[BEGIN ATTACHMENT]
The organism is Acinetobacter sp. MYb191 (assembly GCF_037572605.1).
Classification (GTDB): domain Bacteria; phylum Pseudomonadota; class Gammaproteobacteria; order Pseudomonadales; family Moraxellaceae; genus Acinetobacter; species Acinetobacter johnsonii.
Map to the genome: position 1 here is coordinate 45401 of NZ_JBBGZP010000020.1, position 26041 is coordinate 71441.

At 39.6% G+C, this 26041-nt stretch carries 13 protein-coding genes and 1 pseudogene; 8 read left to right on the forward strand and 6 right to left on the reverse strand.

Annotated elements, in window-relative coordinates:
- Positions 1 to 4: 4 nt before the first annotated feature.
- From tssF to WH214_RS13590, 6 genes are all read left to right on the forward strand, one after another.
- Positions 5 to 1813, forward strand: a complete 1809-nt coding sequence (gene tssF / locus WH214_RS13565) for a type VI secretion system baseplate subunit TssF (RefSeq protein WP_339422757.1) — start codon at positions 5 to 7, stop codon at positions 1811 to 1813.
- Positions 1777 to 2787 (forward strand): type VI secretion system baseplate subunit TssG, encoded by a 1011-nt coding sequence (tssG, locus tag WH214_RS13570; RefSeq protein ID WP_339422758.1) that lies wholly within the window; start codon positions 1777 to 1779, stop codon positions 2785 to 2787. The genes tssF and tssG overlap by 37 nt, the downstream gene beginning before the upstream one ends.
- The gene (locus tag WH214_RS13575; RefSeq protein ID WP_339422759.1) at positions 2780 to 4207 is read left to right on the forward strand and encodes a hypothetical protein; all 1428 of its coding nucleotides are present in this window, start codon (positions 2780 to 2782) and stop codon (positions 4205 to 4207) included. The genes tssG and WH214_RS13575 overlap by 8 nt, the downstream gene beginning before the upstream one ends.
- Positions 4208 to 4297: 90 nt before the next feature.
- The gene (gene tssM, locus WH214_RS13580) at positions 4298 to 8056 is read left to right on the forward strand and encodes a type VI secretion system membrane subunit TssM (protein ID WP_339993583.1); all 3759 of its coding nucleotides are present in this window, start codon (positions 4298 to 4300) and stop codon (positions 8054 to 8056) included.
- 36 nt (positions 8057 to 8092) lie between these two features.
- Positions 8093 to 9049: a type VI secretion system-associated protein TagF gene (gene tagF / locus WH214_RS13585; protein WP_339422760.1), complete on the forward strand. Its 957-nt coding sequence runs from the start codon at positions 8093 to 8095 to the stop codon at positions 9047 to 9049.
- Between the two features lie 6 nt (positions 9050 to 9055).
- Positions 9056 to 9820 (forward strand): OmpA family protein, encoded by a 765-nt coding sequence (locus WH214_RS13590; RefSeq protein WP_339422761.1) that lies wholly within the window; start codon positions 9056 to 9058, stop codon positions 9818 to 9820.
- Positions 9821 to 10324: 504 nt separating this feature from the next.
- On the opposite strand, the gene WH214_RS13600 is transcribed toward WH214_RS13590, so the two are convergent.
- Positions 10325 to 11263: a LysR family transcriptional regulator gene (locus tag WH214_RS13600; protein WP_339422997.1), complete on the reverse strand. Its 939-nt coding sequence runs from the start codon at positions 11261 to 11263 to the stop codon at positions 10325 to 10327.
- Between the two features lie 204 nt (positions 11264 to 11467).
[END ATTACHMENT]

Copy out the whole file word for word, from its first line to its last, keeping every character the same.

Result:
The organism is Acinetobacter sp. MYb191 (assembly GCF_037572605.1).
Classification (GTDB): domain Bacteria; phylum Pseudomonadota; class Gammaproteobacteria; order Pseudomonadales; family Moraxellaceae; genus Acinetobacter; species Acinetobacter johnsonii.
Map to the genome: position 1 here is coordinate 45401 of NZ_JBBGZP010000020.1, position 26041 is coordinate 71441.

At 39.6% G+C, this 26041-nt stretch carries 13 protein-coding genes and 1 pseudogene; 8 read left to right on the forward strand and 6 right to left on the reverse strand.

Annotated elements, in window-relative coordinates:
- Positions 1 to 4: 4 nt before the first annotated feature.
- From tssF to WH214_RS13590, 6 genes are all read left to right on the forward strand, one after another.
- Positions 5 to 1813, forward strand: a complete 1809-nt coding sequence (gene tssF / locus WH214_RS13565) for a type VI secretion system baseplate subunit TssF (RefSeq protein WP_339422757.1) — start codon at positions 5 to 7, stop codon at positions 1811 to 1813.
- Positions 1777 to 2787 (forward strand): type VI secretion system baseplate subunit TssG, encoded by a 1011-nt coding sequence (tssG, locus tag WH214_RS13570; RefSeq protein ID WP_339422758.1) that lies wholly within the window; start codon positions 1777 to 1779, stop codon positions 2785 to 2787. The genes tssF and tssG overlap by 37 nt, the downstream gene beginning before the upstream one ends.
- The gene (locus tag WH214_RS13575; RefSeq protein ID WP_339422759.1) at positions 2780 to 4207 is read left to right on the forward strand and encodes a hypothetical protein; all 1428 of its coding nucleotides are present in this window, start codon (positions 2780 to 2782) and stop codon (positions 4205 to 4207) included. The genes tssG and WH214_RS13575 overlap by 8 nt, the downstream gene beginning before the upstream one ends.
- Positions 4208 to 4297: 90 nt before the next feature.
- The gene (gene tssM, locus WH214_RS13580) at positions 4298 to 8056 is read left to right on the forward strand and encodes a type VI secretion system membrane subunit TssM (protein ID WP_339993583.1); all 3759 of its coding nucleotides are present in this window, start codon (positions 4298 to 4300) and stop codon (positions 8054 to 8056) included.
- 36 nt (positions 8057 to 8092) lie between these two features.
- Positions 8093 to 9049: a type VI secretion system-associated protein TagF gene (gene tagF / locus WH214_RS13585; protein WP_339422760.1), complete on the forward strand. Its 957-nt coding sequence runs from the start codon at positions 8093 to 8095 to the stop codon at positions 9047 to 9049.
- Between the two features lie 6 nt (positions 9050 to 9055).
- Positions 9056 to 9820 (forward strand): OmpA family protein, encoded by a 765-nt coding sequence (locus WH214_RS13590; RefSeq protein WP_339422761.1) that lies wholly within the window; start codon positions 9056 to 9058, stop codon positions 9818 to 9820.
- Positions 9821 to 10324: 504 nt separating this feature from the next.
- On the opposite strand, the gene WH214_RS13600 is transcribed toward WH214_RS13590, so the two are convergent.
- Positions 10325 to 11263: a LysR family transcriptional regulator gene (locus tag WH214_RS13600; protein WP_339422997.1), complete on the reverse strand. Its 939-nt coding sequence runs from the start codon at positions 11261 to 11263 to the stop codon at positions 10325 to 10327.
- Between the two features lie 204 nt (positions 11264 to 11467).